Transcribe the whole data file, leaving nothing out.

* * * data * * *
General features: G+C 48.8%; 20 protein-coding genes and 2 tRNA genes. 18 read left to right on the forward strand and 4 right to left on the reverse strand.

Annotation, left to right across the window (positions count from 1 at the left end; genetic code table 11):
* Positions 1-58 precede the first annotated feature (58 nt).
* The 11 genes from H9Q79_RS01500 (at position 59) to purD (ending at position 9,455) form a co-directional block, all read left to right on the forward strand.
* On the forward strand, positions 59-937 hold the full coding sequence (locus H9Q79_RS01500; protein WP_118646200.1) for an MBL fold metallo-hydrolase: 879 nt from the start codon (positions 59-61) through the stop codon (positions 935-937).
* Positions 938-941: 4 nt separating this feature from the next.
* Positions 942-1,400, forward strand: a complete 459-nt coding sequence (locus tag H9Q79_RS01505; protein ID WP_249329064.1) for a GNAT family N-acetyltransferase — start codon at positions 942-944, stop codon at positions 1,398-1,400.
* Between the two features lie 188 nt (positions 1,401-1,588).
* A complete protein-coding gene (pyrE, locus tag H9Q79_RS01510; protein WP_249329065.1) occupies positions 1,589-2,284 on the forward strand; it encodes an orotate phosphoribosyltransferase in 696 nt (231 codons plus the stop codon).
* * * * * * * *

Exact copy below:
General features: G+C 48.8%; 20 protein-coding genes and 2 tRNA genes. 18 read left to right on the forward strand and 4 right to left on the reverse strand.

Annotation, left to right across the window (positions count from 1 at the left end; genetic code table 11):
* Positions 1-58 precede the first annotated feature (58 nt).
* The 11 genes from H9Q79_RS01500 (at position 59) to purD (ending at position 9,455) form a co-directional block, all read left to right on the forward strand.
* On the forward strand, positions 59-937 hold the full coding sequence (locus H9Q79_RS01500; protein WP_118646200.1) for an MBL fold metallo-hydrolase: 879 nt from the start codon (positions 59-61) through the stop codon (positions 935-937).
* Positions 938-941: 4 nt separating this feature from the next.
* Positions 942-1,400, forward strand: a complete 459-nt coding sequence (locus tag H9Q79_RS01505; protein ID WP_249329064.1) for a GNAT family N-acetyltransferase — start codon at positions 942-944, stop codon at positions 1,398-1,400.
* Between the two features lie 188 nt (positions 1,401-1,588).
* A complete protein-coding gene (pyrE, locus tag H9Q79_RS01510; protein WP_249329065.1) occupies positions 1,589-2,284 on the forward strand; it encodes an orotate phosphoribosyltransferase in 696 nt (231 codons plus the stop codon).